Given our propensity to Americanise everything we do it seems odd to me that the UK hasn’t Opted In when it comes to Thanksgiving. I feel a little hard done by, especially as there are so many other things we share with our US neighbours, in our own way.
For example, we are both United, by Kingdom or by State. We both have football, be it proper or American. We both have Solanum melongena, be it aubergine or eggplant. So why not both have Thanksgiving? Especially as we do both have Black Friday, be it spent in the pursuit of alcohol-induced oblivion or of electrical goods at knock-down prices.
The day after Thanksgiving and the Friday before Christmas are each filled with random acts of violence, desperation and indignity. Calm, rational members of society – parents, professionals, pensioners, temporarily take leave of their senses and metamorphose into screaming, cursing beasts. Department stores or city streets, both are overrun with insatiable lunatics, and what was once a recognisable town centre instead resembles a scene from an Heironymous Bosch painting.
The day after Thanksgiving should be warm and fuzzy and filled with napping and leftovers. A brisk walk in the morning should later justify beaching oneself on the sofa with turkey sandwiches and loved ones and some highly-competitive game-playing .
Instead what happens? Inexplicably, everyone goes to the shops. Akin to the seventh circle of hell, normally mild-mannered mothers “accidentally” body-slam old, equally vicious grandmothers out of the way as they barrel towards the plasma TVs. Confused-looking
tourists, yesterday thankful for the unrivalled hospitality of their American hosts, today feel irrelevant and intimidated by the tidal-wave of bargain-hunters threatening to drown them where they stand.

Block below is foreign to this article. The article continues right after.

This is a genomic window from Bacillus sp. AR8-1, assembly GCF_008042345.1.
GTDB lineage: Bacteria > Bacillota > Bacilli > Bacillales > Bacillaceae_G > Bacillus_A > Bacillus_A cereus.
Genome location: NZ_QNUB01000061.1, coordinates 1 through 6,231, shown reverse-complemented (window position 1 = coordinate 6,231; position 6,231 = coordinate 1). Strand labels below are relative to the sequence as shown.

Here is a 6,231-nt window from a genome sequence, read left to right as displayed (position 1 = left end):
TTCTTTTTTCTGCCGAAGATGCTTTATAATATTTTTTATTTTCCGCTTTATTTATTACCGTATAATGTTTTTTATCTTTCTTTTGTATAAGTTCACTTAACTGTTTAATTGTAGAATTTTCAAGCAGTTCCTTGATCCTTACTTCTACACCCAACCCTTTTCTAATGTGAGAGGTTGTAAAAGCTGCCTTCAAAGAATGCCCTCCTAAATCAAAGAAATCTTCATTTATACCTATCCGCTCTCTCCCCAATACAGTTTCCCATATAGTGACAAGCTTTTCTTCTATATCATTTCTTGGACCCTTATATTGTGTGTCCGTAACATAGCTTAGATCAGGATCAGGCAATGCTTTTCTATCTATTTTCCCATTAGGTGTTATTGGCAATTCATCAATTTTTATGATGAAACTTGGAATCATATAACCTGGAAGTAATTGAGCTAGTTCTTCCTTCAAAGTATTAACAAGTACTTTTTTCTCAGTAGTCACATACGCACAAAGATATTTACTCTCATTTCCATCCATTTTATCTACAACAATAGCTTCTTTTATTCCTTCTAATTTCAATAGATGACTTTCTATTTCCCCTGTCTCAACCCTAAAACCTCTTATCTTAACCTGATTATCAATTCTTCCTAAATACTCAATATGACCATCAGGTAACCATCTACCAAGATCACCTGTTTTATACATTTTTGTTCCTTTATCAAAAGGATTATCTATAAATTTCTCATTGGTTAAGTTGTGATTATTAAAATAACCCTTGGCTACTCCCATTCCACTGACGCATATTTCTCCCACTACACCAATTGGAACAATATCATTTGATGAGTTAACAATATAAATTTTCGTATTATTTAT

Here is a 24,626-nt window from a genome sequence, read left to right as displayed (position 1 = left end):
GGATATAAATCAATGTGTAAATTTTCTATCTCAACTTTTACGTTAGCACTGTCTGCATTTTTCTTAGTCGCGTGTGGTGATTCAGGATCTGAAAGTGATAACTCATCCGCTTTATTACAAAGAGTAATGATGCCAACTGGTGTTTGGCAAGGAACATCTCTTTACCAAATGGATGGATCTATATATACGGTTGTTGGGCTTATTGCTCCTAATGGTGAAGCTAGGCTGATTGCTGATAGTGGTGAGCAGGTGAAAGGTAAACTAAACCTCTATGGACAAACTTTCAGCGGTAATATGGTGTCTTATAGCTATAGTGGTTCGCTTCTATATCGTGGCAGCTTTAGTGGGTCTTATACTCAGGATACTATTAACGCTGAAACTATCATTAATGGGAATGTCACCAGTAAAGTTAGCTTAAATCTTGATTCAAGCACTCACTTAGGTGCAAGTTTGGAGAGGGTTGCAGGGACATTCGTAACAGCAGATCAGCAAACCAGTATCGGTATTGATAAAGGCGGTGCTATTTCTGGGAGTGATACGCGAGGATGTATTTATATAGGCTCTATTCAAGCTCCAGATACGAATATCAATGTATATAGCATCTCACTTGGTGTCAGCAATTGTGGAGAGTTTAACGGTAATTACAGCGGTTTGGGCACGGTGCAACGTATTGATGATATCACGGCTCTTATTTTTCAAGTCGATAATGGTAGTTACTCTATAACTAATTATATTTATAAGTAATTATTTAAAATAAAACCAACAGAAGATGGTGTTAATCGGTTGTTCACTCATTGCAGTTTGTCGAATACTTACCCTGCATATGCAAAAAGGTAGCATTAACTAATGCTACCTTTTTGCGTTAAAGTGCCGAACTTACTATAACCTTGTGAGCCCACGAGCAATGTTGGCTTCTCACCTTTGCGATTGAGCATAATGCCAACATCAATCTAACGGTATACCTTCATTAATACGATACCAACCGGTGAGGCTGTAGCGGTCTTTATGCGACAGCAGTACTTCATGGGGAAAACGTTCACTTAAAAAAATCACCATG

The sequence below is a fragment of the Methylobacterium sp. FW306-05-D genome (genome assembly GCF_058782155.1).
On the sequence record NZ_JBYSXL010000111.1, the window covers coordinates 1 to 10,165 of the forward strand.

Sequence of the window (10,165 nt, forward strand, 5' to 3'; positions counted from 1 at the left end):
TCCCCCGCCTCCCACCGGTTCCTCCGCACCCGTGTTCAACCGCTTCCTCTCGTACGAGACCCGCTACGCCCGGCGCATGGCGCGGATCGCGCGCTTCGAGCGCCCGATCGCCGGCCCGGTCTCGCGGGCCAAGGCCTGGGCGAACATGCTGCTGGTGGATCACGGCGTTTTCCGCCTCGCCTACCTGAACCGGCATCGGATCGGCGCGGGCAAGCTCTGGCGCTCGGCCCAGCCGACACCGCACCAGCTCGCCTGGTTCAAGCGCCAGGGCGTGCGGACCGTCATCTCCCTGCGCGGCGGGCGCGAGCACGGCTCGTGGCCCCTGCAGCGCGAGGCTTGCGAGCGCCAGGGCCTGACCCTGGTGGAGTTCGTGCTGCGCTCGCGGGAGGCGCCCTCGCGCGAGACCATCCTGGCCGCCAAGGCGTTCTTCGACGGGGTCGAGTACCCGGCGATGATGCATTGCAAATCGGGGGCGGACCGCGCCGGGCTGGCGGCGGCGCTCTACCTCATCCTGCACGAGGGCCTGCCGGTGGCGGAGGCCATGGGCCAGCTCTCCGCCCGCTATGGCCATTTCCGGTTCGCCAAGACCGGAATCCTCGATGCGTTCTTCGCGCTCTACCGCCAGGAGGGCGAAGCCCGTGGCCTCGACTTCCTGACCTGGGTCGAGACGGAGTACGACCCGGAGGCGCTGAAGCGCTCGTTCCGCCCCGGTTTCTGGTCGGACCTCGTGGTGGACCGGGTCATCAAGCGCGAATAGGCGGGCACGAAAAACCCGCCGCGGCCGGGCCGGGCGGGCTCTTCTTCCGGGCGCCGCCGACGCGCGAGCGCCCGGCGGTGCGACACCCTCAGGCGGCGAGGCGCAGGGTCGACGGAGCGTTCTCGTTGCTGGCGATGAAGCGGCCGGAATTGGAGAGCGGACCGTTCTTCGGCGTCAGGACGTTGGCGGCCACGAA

Tempers flare, elbows fly and the Leviathan that is American Consumerism rules all.
Four weeks later and it’s Britain’s turn.
The Friday before Christmas should be warm and fuzzy and filled with dancing and fun. With Christmas only days away, everyone’s excited. Office Christmas parties are arranged, restaurants are booked and plans are made. At the restaurant a rainbow of cocktails are ordered, and another, and another, and with that, the night has peaked. Because that’s all it takes for drinkers who only go out on one night – this night, of the year to forget how to deal with themselves and begin scratching out eyes and howling at the moon.
Chaos reigns the country over. A sparkly-top-and-black-trousers-wearing secretary hauls off her stiletto in a bid to bury it into the head of the temp who’s had the audacity to speak to Dave from accounts. Shelley from HR is crawling about weeping and aimlessly searching for the spilled contents of her bag on a kebab-and-piss-covered pavement. The office junior has passed out in her own indignity and the restaurant toilets, not having twigged that when Geoff from cash-room said Jaegerbombs were non-alcoholic, he was lying. And lord only knows where Becky and the boy from IT have gone.
People fighting, screaming, yelling, vomiting, it’s like the last days of Rome. Except Rome at least fell and there the madness ended. This happens on an annual basis (and in some places, weekly e.g. Swansea, Newcastle, anywhere with a Stag-and-Hen “scene”), and all under the festive glow of city centre Christmas lights. Ahh, the irony.
So with all that in mind, who has it worst? The UK or the US? Again, we’re the same but different, each embracing the very worst parts of our respective stereotypes. The UK has debased, frenzied, booze-fuelled sinning; the US has all-encompassing, materialistic, consumerist desire.
But the US also has Thanksgiving. And, where our Black Friday may end with a night in the cells, or a trip to A & E, at least Americans can end Black Friday with a turkey sandwich, sitting around a brand new 50″ plasma TV.
At a knock-down price.